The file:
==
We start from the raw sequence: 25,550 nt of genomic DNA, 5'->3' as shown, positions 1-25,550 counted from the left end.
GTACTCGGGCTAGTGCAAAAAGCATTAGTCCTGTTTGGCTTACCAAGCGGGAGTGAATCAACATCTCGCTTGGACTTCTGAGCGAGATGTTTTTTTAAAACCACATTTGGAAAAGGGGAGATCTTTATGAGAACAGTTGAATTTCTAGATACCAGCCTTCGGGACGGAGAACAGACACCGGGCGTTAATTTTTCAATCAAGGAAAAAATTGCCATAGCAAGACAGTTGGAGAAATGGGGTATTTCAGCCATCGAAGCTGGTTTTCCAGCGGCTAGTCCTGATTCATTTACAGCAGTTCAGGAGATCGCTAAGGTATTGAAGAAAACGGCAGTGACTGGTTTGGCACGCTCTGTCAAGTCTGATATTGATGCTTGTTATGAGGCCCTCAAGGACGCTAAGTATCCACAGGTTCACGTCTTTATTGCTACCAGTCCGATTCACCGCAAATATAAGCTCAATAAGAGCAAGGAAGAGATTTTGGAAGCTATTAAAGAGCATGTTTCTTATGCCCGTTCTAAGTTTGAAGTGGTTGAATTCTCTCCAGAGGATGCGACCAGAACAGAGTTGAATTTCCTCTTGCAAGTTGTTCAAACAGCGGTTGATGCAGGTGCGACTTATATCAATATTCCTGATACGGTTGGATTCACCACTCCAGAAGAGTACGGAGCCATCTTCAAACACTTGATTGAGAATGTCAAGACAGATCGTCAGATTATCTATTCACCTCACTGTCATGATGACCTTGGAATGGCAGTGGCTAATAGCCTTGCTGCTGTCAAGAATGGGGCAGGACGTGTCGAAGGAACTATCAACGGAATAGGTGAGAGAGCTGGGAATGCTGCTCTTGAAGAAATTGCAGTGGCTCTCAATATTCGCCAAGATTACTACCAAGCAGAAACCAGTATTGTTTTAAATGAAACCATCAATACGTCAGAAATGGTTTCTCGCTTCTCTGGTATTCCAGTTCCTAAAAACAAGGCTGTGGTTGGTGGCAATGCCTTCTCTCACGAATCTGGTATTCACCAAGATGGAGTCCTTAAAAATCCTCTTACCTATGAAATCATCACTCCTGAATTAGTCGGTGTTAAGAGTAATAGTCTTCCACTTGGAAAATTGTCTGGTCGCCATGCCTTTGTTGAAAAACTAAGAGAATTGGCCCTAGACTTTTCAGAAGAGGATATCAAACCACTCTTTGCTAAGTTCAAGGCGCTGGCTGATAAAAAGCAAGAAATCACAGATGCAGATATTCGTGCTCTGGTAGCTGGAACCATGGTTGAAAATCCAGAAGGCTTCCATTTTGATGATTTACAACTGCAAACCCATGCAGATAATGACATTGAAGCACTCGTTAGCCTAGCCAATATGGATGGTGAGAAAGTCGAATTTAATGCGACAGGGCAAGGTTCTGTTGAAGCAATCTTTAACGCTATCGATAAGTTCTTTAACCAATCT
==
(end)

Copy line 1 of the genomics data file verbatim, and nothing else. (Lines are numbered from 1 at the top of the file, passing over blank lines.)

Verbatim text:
We start from the raw sequence: 25,550 nt of genomic DNA, 5'->3' as shown, positions 1-25,550 counted from the left end.